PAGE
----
In his sad-sack way, Milo has achieved a self-knowledge that many of us never do. He knows and accepts that he'll never be a famous painter, author, musician, or simply famous. What George W.S. Trow called the "middle distance" continues to fade from American life: the social institutions that support our higher callings on a modest scale. If you didn't make it on Broadway, you could do community theater in your town. If you didn't report for the Times, you could report for the suburban gazette. More and more, it's all or nothing, celebrity or failure, fame or obscurity. Instead of finding the middle distance for our aspirations, we line up for reality shows. After his many trials, Milo does what more of us should do: make a little nest of our bitterness. Near the end of the novel, we learn that he's "not going anywhere"; he's "digging in for the long night of here."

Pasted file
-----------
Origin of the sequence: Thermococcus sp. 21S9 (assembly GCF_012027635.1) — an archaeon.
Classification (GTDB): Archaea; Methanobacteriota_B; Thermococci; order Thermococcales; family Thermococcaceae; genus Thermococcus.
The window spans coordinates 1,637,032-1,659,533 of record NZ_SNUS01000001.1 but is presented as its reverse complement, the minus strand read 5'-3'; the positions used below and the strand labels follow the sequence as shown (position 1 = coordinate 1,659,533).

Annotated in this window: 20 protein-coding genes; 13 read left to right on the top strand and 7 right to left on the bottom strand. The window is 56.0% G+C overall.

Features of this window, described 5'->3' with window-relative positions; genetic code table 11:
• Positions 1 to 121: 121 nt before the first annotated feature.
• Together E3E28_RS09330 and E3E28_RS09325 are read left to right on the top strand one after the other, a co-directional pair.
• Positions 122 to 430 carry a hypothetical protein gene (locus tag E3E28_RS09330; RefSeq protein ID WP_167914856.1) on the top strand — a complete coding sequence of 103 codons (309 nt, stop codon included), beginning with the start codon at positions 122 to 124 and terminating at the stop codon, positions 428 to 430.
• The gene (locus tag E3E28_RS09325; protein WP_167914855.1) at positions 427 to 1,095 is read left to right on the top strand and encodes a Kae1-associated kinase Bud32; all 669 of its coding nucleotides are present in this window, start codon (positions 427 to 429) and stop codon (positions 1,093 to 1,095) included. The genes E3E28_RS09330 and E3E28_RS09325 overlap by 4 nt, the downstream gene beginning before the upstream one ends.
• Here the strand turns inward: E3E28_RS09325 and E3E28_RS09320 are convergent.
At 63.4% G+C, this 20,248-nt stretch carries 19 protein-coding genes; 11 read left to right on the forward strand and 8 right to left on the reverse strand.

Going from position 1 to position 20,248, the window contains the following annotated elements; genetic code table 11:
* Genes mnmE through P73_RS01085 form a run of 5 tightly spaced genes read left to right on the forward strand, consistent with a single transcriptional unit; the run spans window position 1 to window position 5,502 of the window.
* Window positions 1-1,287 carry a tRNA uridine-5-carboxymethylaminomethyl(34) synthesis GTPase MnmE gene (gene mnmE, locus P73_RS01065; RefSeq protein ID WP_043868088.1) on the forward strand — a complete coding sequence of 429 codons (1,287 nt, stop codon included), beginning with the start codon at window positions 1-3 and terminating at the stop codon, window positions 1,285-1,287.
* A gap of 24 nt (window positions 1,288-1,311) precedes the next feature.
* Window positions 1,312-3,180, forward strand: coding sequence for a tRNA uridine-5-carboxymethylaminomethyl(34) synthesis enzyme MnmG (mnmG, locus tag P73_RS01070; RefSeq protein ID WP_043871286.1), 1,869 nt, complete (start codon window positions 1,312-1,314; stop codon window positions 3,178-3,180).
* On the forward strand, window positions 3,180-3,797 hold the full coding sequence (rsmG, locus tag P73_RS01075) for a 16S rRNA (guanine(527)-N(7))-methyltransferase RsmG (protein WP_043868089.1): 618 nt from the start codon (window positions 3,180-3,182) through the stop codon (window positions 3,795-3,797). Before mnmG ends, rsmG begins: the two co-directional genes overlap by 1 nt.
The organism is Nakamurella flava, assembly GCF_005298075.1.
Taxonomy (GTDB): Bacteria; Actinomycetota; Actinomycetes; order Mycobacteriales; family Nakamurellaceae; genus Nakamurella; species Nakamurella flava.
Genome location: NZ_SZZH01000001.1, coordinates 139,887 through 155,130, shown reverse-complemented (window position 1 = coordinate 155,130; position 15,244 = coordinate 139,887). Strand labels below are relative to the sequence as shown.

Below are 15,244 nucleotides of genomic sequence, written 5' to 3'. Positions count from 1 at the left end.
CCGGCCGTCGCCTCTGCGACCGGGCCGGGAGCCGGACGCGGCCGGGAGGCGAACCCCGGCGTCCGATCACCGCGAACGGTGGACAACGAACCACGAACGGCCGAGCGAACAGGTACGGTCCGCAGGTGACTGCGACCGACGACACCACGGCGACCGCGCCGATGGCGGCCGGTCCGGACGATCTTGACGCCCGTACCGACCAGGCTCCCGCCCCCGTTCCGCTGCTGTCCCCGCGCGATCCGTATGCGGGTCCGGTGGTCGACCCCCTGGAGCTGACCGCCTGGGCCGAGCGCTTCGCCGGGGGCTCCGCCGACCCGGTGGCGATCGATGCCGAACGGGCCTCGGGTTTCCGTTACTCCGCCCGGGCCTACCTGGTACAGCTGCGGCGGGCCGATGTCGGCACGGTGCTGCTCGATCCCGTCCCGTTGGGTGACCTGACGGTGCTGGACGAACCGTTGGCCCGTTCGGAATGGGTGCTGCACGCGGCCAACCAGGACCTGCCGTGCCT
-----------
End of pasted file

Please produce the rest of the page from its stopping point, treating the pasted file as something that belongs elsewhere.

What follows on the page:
I will stop quoting Lipsyte now and instead urge you to read his book twice. When you do, help me out with the Lipsyte question that nags at me: How useful, in the end, as a life strategy, is wallowing in bitterness? Should we strive to move beyond it, or is that just more silly striving, the thing that got us into the deep end of the bitter pool to begin with? In The Ask, Lipsyte gives Milo some fleeting moments of Pyrrhic victory, but he's offered no permanent escape from loserdom. I wrote earlier that Lipsyte is kindler and gentler in this novel, but maybe it's his most cutting creation yet. He's telling us, with a friendly punch, that there are winners and losers in life.